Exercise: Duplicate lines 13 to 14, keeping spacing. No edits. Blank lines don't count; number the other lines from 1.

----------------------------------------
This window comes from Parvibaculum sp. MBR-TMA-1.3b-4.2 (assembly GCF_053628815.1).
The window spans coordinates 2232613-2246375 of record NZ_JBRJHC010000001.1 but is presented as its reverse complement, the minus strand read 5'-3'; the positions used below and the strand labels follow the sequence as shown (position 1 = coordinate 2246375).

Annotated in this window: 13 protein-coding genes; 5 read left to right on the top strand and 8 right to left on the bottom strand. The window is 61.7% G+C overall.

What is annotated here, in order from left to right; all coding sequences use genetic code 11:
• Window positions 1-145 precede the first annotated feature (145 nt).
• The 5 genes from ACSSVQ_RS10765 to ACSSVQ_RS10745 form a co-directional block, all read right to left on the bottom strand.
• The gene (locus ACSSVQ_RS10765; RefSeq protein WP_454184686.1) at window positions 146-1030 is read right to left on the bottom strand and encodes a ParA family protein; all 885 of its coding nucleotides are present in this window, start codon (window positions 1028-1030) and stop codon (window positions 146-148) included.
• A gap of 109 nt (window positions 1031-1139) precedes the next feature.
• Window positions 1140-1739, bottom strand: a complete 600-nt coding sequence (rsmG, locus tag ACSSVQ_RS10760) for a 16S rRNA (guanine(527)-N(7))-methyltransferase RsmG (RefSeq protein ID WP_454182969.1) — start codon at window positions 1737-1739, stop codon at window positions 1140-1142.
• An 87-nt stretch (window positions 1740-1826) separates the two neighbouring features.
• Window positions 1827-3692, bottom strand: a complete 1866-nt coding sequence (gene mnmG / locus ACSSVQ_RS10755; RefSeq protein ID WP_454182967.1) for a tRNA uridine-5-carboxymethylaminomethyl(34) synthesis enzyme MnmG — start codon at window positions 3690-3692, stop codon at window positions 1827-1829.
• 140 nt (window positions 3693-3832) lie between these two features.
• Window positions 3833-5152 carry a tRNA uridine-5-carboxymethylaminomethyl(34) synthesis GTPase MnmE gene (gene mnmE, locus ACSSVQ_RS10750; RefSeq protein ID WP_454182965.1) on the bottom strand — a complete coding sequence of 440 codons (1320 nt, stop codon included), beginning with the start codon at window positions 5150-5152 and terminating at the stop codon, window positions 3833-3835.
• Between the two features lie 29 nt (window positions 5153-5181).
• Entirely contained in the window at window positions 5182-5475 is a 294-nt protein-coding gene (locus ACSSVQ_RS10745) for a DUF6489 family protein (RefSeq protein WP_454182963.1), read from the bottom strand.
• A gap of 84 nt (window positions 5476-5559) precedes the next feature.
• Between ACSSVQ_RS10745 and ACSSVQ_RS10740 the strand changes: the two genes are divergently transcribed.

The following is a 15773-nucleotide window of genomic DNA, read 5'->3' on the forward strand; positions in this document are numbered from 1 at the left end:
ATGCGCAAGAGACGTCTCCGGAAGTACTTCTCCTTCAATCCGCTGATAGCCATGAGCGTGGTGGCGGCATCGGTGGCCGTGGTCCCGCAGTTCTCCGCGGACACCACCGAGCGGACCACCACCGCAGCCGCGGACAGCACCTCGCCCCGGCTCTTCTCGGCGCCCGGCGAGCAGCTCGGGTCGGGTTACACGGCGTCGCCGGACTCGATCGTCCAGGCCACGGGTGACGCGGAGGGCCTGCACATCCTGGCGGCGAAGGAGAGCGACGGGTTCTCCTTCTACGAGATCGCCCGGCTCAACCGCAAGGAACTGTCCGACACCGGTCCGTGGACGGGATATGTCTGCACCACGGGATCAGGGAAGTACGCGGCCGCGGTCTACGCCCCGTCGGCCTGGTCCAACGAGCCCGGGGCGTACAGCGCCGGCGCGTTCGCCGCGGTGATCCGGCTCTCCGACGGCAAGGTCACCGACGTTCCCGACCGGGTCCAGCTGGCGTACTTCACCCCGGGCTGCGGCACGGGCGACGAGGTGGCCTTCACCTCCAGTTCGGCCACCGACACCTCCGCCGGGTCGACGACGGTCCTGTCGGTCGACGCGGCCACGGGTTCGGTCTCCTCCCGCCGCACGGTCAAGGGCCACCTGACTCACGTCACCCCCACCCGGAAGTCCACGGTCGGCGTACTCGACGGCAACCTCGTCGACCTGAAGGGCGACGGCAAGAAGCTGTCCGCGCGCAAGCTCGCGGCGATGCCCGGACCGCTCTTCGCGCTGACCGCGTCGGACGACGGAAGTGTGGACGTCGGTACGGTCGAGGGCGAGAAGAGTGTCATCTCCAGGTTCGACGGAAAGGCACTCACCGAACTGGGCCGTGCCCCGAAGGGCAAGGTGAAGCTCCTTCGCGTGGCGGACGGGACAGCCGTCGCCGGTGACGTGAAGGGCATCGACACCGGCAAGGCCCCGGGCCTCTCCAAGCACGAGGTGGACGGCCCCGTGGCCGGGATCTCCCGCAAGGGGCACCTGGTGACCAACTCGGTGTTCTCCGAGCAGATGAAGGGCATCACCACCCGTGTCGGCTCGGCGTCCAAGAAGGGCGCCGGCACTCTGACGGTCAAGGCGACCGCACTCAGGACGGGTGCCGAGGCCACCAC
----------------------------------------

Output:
• Window positions 3833-5152 carry a tRNA uridine-5-carboxymethylaminomethyl(34) synthesis GTPase MnmE gene (gene mnmE, locus ACSSVQ_RS10750; RefSeq protein ID WP_454182965.1) on the bottom strand — a complete coding sequence of 440 codons (1320 nt, stop codon included), beginning with the start codon at window positions 5150-5152 and terminating at the stop codon, window positions 3833-3835.
• Between the two features lie 29 nt (window positions 5153-5181).